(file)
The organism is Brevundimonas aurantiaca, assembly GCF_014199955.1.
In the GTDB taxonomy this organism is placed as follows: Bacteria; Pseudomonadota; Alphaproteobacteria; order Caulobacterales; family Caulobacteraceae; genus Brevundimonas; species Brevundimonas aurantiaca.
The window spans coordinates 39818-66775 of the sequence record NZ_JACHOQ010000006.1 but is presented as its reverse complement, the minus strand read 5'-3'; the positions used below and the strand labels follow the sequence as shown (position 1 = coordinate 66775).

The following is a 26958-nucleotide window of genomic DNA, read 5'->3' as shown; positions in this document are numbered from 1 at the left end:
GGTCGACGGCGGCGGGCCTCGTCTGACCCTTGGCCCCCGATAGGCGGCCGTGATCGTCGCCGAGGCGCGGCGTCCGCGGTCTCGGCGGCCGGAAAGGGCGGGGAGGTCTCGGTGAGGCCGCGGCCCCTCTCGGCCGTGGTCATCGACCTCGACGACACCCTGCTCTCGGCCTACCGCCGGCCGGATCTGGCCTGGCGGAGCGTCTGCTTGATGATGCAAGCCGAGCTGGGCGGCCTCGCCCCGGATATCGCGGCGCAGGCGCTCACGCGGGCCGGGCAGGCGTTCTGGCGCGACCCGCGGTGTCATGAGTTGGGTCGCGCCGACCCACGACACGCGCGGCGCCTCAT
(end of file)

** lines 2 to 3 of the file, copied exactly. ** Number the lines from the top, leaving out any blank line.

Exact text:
In the GTDB taxonomy this organism is placed as follows: Bacteria; Pseudomonadota; Alphaproteobacteria; order Caulobacterales; family Caulobacteraceae; genus Brevundimonas; species Brevundimonas aurantiaca.
The window spans coordinates 39818-66775 of the sequence record NZ_JACHOQ010000006.1 but is presented as its reverse complement, the minus strand read 5'-3'; the positions used below and the strand labels follow the sequence as shown (position 1 = coordinate 66775).